Friday, 22 January 2016

new year travelling: Year Zero in the Khmer lands

as I have posted previously, changes gonna come. Be careful what you wish for ... in spring last year I was thinking that my life was in a bit of a rut and I needed to make some kind of change, but could not think what. The cancer scare that turned out not to be, but likely to be within five years, was part but not all of that thinking. I didn't know then that significant other was thinking just the same thing, and wishing for something to change. He didn't have the quantity or quality of work he wanted to do in Strasbourg, and I did but was feeling trapped and hoping to do something different before retirement and consequent loss of income and/or health problems caught up with me. Well, with that, significant other was offered and accepted a job in Cambodia. He went off in June to do the summer work at a UK university he has done for the past few years, came back in September for three days, and went off again to Cambodia for a year. At least. He left all his possessions for me to sort out and put into storage, without even mentioning them before he left - and he is a hoarder and I am very much not - but that is another matter. So I put our place on the market - we had discussed this - and asked to work at 90% of contract instead of full time for 2016. This was agreed, so I carry on working as normal, except that I get another 21 days' holiday for this year. I took 31 days' leave, starting on 8th January, and flew off to join him in Cambodia. I have always wanted to be a trailing spouse, and this is as close as I am going to get at my age.

I had never been to South-East Asia at all before coming here. Er, it's hot. Cambodia is tropical. Half the year in an oven and half in a sauna, they say. This is the oven half. I chose this time of the year to travel here because (1) the Alsace winter is no fun; it's more the dark than the cold that's hard to bear (2) in January and February there's nothing much to do on the allotment. Our place is sold - the keys were handed over 48 hours before I left, and the last three days in Strasbourg spent in a hotel - so with no housing or utility costs for the next few weeks, and significant other with his own flat, it was feasible for me to travel and stay there for a while. So, hey, a big change.

We know the history of Cambodia, or we think we do. The Killing Fields, the Khmer Rouge. It was 40 years ago, thus in living memory. In Phnom Penh, and elsewhere, you quite often see people with no foot, no leg, or no arm. They are all, pretty much, or appear to be, fifty-something. You don't see many others that age at all. About a quarter of the population was lost to starvation, murder and death by forced labour. Genocide, let's not mince our words. The effects are still felt now, as the intellectuals were killed first and the universities closed, meaning that when it all reopened there was no one much left to do the teaching. If you were alive and could read and write after that you could teach, so quality education is only starting to be available now.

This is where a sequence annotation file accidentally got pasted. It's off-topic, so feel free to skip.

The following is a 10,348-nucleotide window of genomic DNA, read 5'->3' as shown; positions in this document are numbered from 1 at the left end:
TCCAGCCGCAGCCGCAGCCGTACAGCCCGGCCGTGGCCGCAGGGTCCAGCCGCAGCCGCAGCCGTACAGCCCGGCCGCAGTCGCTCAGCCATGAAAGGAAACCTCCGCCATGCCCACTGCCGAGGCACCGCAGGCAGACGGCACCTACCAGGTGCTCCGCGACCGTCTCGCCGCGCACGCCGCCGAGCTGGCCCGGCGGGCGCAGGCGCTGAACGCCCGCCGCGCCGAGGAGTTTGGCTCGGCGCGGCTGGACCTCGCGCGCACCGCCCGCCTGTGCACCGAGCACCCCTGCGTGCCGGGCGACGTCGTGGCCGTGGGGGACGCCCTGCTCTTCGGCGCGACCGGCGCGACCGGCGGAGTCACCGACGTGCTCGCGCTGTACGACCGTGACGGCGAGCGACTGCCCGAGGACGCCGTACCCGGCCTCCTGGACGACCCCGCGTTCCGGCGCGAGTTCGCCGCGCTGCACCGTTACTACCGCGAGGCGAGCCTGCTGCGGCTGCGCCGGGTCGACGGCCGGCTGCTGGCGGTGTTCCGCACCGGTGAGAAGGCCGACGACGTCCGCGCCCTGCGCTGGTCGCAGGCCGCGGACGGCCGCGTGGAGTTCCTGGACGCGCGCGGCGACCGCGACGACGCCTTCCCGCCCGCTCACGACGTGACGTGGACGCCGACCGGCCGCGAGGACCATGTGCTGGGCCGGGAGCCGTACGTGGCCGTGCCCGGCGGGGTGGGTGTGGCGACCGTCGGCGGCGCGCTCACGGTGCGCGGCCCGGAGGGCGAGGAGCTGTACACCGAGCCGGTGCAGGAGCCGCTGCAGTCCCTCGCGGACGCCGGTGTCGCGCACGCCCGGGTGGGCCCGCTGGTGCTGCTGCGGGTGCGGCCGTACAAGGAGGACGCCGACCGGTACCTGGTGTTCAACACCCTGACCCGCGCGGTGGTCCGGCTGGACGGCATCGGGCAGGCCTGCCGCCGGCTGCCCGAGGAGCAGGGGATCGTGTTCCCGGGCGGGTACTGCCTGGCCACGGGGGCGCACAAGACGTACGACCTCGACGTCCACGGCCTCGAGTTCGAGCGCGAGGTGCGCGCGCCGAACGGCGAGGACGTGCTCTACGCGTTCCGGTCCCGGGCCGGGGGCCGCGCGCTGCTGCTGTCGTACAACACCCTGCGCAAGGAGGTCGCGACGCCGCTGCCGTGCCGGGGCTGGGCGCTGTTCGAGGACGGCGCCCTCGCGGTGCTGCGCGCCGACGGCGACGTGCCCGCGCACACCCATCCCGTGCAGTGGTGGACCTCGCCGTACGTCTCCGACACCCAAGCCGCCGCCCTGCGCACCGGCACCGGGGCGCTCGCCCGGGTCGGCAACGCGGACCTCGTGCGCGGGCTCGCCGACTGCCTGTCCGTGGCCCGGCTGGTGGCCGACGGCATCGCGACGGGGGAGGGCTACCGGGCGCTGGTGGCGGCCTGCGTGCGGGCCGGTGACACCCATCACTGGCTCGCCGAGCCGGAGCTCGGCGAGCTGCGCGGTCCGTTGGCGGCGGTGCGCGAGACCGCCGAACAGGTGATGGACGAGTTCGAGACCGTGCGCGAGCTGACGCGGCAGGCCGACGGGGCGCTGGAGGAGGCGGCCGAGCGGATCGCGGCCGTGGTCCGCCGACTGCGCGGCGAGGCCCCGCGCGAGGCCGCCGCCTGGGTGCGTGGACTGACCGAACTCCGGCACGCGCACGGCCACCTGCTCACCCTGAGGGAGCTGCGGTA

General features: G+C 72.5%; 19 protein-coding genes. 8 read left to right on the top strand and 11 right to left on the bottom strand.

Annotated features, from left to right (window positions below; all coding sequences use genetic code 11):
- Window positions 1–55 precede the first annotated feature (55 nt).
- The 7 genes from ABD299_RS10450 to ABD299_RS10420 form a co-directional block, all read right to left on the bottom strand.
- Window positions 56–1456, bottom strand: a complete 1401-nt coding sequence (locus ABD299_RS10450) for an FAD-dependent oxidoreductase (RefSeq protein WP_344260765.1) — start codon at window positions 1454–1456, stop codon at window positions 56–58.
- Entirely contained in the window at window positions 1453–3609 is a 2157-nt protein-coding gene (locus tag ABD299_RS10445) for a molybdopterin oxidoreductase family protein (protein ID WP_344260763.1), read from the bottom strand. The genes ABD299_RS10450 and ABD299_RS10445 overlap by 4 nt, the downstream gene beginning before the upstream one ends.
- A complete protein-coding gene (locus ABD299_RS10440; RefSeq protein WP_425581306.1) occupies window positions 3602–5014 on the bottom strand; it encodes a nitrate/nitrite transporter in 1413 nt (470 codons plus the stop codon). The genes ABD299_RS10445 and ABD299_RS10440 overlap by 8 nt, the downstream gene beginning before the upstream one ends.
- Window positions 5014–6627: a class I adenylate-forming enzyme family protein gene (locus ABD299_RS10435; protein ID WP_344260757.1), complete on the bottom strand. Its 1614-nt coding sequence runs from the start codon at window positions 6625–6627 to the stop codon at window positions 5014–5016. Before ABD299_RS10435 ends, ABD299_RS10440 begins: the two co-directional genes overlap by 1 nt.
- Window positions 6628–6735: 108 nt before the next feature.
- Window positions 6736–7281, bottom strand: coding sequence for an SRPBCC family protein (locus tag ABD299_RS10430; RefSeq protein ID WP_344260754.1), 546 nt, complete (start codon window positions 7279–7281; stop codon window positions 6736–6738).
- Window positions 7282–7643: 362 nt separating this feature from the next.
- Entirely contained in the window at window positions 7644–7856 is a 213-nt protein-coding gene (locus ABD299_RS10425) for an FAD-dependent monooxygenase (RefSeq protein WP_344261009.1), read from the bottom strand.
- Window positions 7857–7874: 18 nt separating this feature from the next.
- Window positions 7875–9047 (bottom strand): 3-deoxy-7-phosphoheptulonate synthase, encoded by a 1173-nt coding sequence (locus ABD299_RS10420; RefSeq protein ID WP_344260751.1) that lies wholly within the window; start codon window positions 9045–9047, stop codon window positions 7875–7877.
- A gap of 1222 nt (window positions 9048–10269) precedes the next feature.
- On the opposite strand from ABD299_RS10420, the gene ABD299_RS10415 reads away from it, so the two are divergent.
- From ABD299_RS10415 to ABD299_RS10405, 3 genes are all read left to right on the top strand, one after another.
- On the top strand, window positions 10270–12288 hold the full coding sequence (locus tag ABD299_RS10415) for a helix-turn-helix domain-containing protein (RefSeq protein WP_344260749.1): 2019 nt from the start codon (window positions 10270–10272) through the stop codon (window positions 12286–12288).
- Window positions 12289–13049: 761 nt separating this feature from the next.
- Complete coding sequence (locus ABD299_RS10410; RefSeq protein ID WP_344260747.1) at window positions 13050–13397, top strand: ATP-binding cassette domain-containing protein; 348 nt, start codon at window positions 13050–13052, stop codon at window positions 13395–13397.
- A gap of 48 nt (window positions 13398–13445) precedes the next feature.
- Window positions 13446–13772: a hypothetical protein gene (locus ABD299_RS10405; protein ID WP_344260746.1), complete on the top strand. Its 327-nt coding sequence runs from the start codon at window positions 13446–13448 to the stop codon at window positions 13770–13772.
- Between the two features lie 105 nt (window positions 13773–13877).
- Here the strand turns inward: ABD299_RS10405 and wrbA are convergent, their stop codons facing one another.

Anyway, enough of the history. Others have written it better than I could. I'm currently reading Ben Kiernan's 'How Pol Pot Came To Power' (pub. 1985, updated 2004 - an academic history which is readable and a good source book) and in the first few days I was here I re-read Margaret Drabble's 'The Gates of Ivory' (pub. 1991 - the Kiernan is in the bibliography: a novel which is full of great stuff and picks up most of the characters from the earlier two in her trilogy 'The Radiant Way'). Recommended. The late Doris Lessing wrote somewhere that her generation (born in the 1920s and 30s, the one before the boomers, with the war babies' mini-generation slotted in between, what has been called the Greatest Generation, though not by me) was the first to go primarily to works of fiction for information about the world. And so it is and has continued.

The Khmer Rouge wore uniforms like these. They wanted the purest communist land, starting at Year Zero. They left behind - well, not much really. And the Khmers picked themselves up and started rebuilding their country. What was left of it.
photo taken by me at Tuol Sleng Museum of Genocide, Phnom Penh

And here is a survivor. I met him today near Battambang, Cambodia's second city. He speaks OK English and better French. His name is Suon Som and I was pleased to hear some things about his life. He says he is 74 years old. He says he was a general in the army - careful not to say which army or exactly when; the framed picture of him in uniform he showed me is very hard to date, and you can't see the uniform properly. He also showed me a certificate authorising him to be an election observer in the Cambodian National Assembly election of 2003, an observation mission partly funded by DFID. He also says that Johnny Hallyday came to see him in Cambodia. Well, maybe he did. Though so far I can't verify that Johnny ever went to Cambodia, but why would he not, he has many fans there, or had. I'd love to go back and talk with Suon Som again.
Suon taken by me 22nd January 2016